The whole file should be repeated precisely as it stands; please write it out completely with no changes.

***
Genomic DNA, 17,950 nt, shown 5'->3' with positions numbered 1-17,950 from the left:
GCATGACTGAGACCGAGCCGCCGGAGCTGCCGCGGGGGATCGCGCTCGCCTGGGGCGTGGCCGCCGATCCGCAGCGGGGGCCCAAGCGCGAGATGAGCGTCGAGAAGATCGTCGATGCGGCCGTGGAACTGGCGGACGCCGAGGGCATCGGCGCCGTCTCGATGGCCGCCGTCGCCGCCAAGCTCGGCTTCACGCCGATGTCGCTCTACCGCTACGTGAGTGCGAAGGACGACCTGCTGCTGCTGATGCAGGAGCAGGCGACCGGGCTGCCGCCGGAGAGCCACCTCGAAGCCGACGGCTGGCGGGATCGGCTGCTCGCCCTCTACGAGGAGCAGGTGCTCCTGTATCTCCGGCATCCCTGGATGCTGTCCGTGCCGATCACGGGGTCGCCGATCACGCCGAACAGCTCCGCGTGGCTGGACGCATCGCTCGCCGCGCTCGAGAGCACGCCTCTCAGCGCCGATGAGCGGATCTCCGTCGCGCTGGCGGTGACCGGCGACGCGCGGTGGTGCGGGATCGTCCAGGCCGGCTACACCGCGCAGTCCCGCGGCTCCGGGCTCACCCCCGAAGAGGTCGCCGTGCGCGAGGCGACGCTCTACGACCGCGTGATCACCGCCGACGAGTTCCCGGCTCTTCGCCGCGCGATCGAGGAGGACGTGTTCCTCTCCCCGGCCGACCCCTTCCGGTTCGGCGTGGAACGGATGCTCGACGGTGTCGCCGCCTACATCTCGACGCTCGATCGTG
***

Genomic DNA, 17,950 nt, shown 5'->3' with positions numbered 1-17,950 from the left:
GCATGACTGAGACCGAGCCGCCGGAGCTGCCGCGGGGGATCGCGCTCGCCTGGGGCGTGGCCGCCGATCCGCAGCGGGGGCCCAAGCGCGAGATGAGCGTCGAGAAGATCGTCGATGCGGCCGTGGAACTGGCGGACGCCGAGGGCATCGGCGCCGTCTCGATGGCCGCCGTCGCCGCCAAGCTCGGCTTCACGCCGATGTCGCTCTACCGCTACGTGAGTGCGAAGGACGACCTGCTGCTGCTGATGCAGGAGCAGGCGACCGGGCTGCCGCCGGAGAGCCACCTCGAAGCCGACGGCTGGCGGGATCGGCTGCTCGCCCTCTACGAGGAGCAGGTGCTCCTGTATCTCCGGCATCCCTGGATGCTGTCCGTGCCGATCACGGGGTCGCCGATCACGCCGAACAGCTCCGCGTGGCTGGACGCATCGCTCGCCGCGCTCGAGAGCACGCCTCTCAGCGCCGATGAGCGGATCTCCGTCGCGCTGGCGGTGACCGGCGACGCGCGGTGGTGCGGGATCGTCCAGGCCGGCTACACCGCGCAGTCCCGCGGCTCCGGGCTCACCCCCGAAGAGGTCGCCGTGCGCGAGGCGACGCTCTACGACCGCGTGATCACCGCCGACGAGTTCCCGGCTCTTCGCCGCGCGATCGAGGAGGACGTGTTCCTCTCCCCGGCCGACCCCTTCCGGTTCGGCGTGGAACGGATGCTCGACGGTGTCGCCGCCTACATCTCGACGCTCGATCGTG